He also produced some similarly-inspired short stories for an anthology series. In “The Milkman Cometh” (Tales of the Shadowmen 5: Vampires of Paris) Tevye meets Sherlock Holmes and confronts Boris Badenov. In “Grim Days” (Tales of the Shadowmen 7) Lord Peter Wimsey and Colonel Haki meet in Istanbul.

He drew a backup feature for Captain Confederacy, the black-and-white comic produced by Will Shetterly and Vince Stone (published by Steeldragon Press), involving two steampunkish characters named Saks & Violet.

So it is not surprising that Stu was attracted to alternate history and for many years was a member of the judging panel for the Sidewise Award for Alternate History.

His convention guest of honor stints included Hexacon (1980), Minicon XX, Wiscon XII, the Corflu 6 (1989) and Lunacon 2000.

At Corflu 5 (1988) he was named a Past President of Fan Writers of America (fwa).

He had a recipe in the Tiptree fundraiser The Bakery Men Don’t See (1991) – “Grandma Ethel Katz’s Noodle Kugel.” Stu co-edited the 1986 issue of Science-Fiction Five-Yearly with the Nielsen Haydens and Lee Hoffman. He illustrated the 1991 edition of Beyond the Enchanted Duplicator…To the Enchanted Convention by Walt Willis and James White.

On June 14, 2012 Stu suffered a stroke. Two brain surgeries followed. For several months he went back and forth between ICU and acute care, depending on his breathing and heartbeat. Eventually he was reported to be on a gradual upswing and thereafter, though he periodically had serious setbacks, Stu enjoyed sustained improvement.

Andi Shecter visited constantly. Tom Whitmore maintained a CaringBridge online journal that let Stu’s friends to keep abreast of important changes in his status.

Andi Shechter and Stu Shiffman on their wedding day, June 18, 2014,

Andi Shechter and Stu Shiffman on their wedding day, June 18, 2014,

In 2013 Andi and Stu, who had been together for 25 years, announced their engagement. On June 18, 2014 they married in a ceremony at University of Washington’s Burke Museum with nearly 100 in attendance.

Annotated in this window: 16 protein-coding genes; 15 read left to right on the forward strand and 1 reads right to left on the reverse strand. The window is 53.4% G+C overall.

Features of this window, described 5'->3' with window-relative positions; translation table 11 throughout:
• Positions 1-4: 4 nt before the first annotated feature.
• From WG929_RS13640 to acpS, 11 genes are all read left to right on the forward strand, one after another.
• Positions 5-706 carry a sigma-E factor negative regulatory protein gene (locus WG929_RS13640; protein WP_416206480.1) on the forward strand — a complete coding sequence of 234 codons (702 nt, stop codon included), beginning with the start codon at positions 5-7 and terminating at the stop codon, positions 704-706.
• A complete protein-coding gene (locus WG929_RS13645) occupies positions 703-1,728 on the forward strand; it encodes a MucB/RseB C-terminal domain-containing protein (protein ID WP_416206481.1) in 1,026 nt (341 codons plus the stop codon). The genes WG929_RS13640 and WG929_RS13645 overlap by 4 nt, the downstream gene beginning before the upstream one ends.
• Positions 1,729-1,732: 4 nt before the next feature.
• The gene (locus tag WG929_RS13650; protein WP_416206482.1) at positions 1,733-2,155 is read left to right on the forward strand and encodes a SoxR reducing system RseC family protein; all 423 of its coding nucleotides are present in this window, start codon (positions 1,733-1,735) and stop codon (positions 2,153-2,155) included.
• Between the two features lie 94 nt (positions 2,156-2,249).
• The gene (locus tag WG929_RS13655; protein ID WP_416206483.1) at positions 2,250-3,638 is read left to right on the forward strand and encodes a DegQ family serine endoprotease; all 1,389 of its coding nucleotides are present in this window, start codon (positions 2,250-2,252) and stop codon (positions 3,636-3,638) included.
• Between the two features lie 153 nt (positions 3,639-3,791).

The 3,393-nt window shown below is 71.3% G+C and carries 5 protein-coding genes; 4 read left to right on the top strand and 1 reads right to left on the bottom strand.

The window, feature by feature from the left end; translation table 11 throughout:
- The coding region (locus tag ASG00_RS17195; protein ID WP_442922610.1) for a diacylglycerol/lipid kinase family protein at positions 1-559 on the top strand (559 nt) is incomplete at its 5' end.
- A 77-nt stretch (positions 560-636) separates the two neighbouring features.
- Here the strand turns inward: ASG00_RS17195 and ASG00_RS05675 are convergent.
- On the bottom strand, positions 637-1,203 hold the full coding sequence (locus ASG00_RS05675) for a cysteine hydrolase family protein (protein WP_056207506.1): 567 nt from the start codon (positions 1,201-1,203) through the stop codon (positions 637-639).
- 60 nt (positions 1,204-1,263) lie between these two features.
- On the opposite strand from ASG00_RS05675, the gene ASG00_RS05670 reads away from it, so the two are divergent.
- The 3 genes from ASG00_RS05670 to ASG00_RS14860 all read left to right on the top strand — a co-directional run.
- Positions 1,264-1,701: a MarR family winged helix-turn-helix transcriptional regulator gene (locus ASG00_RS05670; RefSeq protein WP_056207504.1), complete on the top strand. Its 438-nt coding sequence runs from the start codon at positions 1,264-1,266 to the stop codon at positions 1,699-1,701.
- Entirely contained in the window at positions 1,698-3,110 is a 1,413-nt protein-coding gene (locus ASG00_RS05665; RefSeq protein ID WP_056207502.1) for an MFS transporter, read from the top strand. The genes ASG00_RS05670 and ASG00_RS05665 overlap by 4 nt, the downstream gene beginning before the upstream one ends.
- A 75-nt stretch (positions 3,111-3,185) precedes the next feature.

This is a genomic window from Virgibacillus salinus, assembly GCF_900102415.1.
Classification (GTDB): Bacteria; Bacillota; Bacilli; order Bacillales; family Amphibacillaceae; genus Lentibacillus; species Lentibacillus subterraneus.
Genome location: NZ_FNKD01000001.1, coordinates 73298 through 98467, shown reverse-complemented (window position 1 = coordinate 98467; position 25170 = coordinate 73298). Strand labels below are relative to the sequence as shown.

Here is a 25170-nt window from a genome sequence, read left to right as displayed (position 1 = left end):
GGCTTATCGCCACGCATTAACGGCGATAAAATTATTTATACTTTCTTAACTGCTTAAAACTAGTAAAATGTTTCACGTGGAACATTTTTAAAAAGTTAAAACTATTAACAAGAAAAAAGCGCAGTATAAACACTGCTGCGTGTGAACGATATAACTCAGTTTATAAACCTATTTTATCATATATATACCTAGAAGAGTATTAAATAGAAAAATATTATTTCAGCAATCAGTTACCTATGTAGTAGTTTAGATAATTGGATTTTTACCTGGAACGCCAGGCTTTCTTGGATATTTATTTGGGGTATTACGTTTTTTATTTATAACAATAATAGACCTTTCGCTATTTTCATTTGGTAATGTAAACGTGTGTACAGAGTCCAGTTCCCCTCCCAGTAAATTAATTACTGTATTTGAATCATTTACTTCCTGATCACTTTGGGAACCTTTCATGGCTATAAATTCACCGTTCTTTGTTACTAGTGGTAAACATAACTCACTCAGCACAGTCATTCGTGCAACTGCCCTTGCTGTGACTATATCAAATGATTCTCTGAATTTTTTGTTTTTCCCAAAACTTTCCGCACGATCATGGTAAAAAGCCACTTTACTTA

By October, Stu had recovered to the point that he’d been able to use a powered wheelchair for the first time since his stroke. However, only a week later, he had a fall and required surgery from which he did not regain consciousness.

Then, this afternoon, he died after his heart stopped. Tom Whitmore explained: “Aides found him when they went to prepare him for a shower. He was given CPR and 911 was called. The EMTs were able to get a heartbeat and pulse back and he was being readied to go to Harborview Emergency Department when he heart stopped again. They were unable to get him back. They tried for about 40 minutes.”

I am so sad that Stu wasn’t able to make the recovery we all hoped he would have, and am very sorry for Andi’s loss.

Stu Shiffman and Mike Glyer in 2004. Photo by Rich Coad.

Stu Shiffman and Mike Glyer in 2004. Photo by Rich Coad.

Allan Kornblum Passes Away

Allan Kornblum, founding publisher of Coffee House Press, died November 23 at his St. Paul, MN home, of leukemia.

Andrew Porter recalls, “He was on the edges of the Minneapolis SF crowd.”

Kornblum’s death just about closes the book on a generation of small press pioneers. Porter explains —